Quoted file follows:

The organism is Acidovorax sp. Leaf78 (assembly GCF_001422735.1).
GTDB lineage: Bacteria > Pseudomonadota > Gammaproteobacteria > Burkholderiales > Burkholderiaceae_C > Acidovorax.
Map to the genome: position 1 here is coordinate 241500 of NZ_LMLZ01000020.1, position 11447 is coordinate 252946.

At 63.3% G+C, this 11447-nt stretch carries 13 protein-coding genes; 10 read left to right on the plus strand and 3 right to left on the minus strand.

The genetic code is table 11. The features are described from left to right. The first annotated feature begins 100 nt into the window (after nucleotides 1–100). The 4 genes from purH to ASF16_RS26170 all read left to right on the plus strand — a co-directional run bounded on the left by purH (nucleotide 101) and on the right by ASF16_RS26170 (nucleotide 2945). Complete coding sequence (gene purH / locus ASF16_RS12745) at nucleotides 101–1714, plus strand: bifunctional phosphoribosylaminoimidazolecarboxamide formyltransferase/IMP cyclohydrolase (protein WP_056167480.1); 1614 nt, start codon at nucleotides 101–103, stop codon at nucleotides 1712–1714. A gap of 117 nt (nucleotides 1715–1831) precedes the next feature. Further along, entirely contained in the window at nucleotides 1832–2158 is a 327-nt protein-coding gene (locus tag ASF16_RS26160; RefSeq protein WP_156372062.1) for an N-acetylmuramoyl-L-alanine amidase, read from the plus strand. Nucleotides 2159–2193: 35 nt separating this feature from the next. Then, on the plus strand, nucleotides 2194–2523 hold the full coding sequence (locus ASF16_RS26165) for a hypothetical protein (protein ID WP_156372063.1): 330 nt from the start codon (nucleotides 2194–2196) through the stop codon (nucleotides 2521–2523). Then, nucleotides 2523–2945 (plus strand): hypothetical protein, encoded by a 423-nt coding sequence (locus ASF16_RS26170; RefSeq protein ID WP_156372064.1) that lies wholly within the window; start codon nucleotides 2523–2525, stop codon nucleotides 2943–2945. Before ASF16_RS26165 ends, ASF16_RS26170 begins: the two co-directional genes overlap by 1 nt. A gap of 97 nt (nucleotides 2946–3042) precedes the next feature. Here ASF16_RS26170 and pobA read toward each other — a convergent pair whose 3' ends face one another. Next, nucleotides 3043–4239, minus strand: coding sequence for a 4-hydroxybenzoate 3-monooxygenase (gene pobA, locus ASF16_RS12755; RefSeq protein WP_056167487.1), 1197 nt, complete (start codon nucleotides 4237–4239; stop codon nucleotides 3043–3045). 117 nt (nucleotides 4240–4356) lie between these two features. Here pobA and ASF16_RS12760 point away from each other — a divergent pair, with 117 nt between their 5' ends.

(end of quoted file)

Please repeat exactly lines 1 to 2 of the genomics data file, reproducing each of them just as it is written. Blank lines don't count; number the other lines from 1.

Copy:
The organism is Acidovorax sp. Leaf78 (assembly GCF_001422735.1).
GTDB lineage: Bacteria > Pseudomonadota > Gammaproteobacteria > Burkholderiales > Burkholderiaceae_C > Acidovorax.